Overall, Washington’s “renewed” efforts to achieve peace have generated plenty of scepticism and criticism. Firstly, Khalilzad’s reported emphasis on delivering peace within six months is not realistic. Secondly, Khalilzad’s initiatives seem to be bypassing the Afghan government, which is far from ideal.
Washington’s talks with the Taliban not only fly in the face of its initial position, they also undermine the Afghan government’s stance on shunning the group.
For Russia, too, things have come full circle. Once dubbed the USSR’s Vietnam, Afghanistan is where the Soviets suffered huge losses in terms of morale, exemplified by the ousting of the communist-backed PDPA regime of Mohammed Najibullah in 1992.
Since 2016, however, Moscow has assumed the mantle of helping Afghanistan settle its disputes.
After facing opposition and delays, the latest round of this process was held on November 9.
The consultations involving 12 countries focused on efforts to “coordinate the development of an inclusive intra-Afghan dialogue towards promoting the process of national reconciliation and the restoration of peace as soon as possible in the long-suffering Afghan state”.
As two of the fastest-growing economies in the world with a combined population of more than 3 billion people, China and India are increasingly engaged in fierce rivalry. Afghanistan, however, stands apart as a country where Chinese and Indian efforts are converging.
Afghanistan is well-placed to become a safety-valve of sorts where India and China can cooperate and let off steam in their otherwise tense relationship. Their cooperation – for example on projects such as training Afghan diplomats – cannot only help Afghanistan, but also reflect their collective intent as well.
Against a backdrop of debilitating trade wars and the unilateral imposition of sanctions on Iran by the US, Afghanistan could very well become a launching pad to further coordination and cooperation between China and India elsewhere.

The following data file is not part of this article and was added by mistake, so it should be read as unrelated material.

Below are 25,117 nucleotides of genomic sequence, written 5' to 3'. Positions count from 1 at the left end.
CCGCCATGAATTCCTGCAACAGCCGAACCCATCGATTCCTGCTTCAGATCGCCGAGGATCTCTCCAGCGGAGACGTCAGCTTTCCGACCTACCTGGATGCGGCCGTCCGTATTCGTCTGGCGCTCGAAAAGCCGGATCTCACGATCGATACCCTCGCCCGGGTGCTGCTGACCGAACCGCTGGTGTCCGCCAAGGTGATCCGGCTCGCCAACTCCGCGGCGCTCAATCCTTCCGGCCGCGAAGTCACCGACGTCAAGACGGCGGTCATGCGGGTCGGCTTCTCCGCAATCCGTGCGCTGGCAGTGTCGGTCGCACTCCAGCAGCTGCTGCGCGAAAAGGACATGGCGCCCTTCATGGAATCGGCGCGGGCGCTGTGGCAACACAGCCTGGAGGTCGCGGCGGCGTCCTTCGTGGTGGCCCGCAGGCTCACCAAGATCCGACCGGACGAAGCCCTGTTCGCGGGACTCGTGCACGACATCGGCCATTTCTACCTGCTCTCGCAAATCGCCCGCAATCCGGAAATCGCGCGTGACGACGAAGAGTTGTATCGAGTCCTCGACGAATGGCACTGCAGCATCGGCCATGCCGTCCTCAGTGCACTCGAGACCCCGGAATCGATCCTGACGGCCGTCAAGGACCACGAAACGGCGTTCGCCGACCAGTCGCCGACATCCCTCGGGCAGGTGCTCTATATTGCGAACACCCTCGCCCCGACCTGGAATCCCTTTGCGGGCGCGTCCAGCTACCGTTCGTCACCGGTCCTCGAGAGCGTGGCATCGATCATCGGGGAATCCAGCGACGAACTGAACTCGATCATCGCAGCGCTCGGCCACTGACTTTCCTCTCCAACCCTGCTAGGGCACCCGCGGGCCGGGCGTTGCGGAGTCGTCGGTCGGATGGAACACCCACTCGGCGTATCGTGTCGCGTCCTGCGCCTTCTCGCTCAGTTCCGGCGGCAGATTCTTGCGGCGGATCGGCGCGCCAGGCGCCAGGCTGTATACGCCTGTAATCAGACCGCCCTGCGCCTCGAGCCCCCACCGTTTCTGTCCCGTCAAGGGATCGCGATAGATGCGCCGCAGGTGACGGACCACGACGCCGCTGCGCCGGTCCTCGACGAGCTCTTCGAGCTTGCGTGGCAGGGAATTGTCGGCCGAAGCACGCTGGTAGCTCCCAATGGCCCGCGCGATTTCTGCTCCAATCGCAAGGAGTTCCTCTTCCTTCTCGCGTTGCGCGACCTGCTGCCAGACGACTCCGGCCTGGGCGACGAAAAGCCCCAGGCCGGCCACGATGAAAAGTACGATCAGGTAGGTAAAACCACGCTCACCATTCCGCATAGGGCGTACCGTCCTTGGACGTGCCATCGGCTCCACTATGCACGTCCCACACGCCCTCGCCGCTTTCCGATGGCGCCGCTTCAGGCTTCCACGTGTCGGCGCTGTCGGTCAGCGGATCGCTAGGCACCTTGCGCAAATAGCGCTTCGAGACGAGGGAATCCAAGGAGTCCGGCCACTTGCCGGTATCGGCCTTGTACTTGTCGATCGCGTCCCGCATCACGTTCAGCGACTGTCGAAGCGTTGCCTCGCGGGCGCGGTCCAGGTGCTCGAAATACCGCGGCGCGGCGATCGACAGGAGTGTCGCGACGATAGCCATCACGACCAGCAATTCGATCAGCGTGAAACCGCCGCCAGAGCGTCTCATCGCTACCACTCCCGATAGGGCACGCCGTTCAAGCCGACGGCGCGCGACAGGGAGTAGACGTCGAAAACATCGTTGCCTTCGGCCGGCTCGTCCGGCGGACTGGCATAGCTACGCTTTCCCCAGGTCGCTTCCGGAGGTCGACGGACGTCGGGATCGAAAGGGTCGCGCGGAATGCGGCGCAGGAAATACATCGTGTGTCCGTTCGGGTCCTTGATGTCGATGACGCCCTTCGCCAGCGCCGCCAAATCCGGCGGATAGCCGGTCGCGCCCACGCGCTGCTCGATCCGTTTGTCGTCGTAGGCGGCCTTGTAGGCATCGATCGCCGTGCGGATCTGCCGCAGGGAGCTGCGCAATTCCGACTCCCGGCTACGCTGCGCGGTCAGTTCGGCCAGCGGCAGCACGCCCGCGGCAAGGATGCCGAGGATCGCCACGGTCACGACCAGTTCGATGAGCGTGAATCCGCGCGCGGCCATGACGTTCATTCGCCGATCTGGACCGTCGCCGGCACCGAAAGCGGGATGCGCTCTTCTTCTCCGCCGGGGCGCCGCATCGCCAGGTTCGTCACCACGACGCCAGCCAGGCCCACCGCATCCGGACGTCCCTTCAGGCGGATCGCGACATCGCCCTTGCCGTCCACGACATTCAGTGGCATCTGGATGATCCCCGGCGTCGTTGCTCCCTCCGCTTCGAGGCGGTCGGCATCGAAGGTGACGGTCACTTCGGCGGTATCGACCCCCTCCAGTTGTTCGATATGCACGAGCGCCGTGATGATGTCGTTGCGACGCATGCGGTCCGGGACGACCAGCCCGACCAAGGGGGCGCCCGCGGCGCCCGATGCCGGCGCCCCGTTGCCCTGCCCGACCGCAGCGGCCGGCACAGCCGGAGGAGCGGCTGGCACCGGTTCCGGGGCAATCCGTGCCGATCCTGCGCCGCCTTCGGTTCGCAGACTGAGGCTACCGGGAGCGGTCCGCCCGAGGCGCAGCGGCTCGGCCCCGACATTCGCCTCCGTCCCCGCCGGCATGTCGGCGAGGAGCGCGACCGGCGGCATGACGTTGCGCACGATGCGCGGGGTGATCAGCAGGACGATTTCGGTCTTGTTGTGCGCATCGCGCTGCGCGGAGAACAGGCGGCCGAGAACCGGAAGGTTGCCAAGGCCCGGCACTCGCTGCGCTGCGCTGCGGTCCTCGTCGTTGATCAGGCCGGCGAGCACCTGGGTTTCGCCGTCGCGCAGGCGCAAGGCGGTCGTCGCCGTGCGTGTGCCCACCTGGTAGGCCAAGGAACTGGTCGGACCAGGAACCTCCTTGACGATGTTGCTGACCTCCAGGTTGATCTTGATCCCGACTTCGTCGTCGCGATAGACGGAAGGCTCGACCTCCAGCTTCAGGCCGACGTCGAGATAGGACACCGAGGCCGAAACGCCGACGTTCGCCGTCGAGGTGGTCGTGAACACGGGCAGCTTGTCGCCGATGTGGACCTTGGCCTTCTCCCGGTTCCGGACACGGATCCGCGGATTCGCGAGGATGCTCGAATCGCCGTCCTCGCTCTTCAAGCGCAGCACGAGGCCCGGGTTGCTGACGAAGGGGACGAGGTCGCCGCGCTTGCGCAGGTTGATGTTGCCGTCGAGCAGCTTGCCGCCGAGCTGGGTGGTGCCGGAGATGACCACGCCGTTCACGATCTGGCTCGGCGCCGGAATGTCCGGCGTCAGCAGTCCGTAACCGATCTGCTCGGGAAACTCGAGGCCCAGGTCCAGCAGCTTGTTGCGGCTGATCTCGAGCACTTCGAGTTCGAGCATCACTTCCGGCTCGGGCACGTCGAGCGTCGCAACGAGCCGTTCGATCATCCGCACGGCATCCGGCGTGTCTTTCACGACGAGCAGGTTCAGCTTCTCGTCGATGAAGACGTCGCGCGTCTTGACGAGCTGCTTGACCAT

Given their stakes in the region, both China and India realise that they stand to benefit from a stable Afghanistan in material and strategic ways. What makes their cooperation possible is their respective evaluation of needs, which they understand are different but not in conflict. India and China realise they can coexist in Afghanistan, unlike the other competing powers.
Moreover, unlike the Western-driven models of peace and reconciliation, India and China have found themselves in the facilitator’s seat. Their popularity within Afghanistan is a testament to their hands-off approach, which is neither indifferent nor predatory. In their own way, both countries have proven that their role in Afghanistan is constructive.
While there is little information about how India and China plan to take their cooperation forward, the fact that they have repeatedly asserted their desire to combine their efforts in Afghanistan reflects their intent to make good on their promise. Against the backdrop of a volatile global order, the Indo-Chinese bonhomie in Afghanistan offers a lesson in constructive competition to the world.
Chayanika Saxena is a President Graduate Fellow and PhD candidate at the Department of Geography, National University of Singapore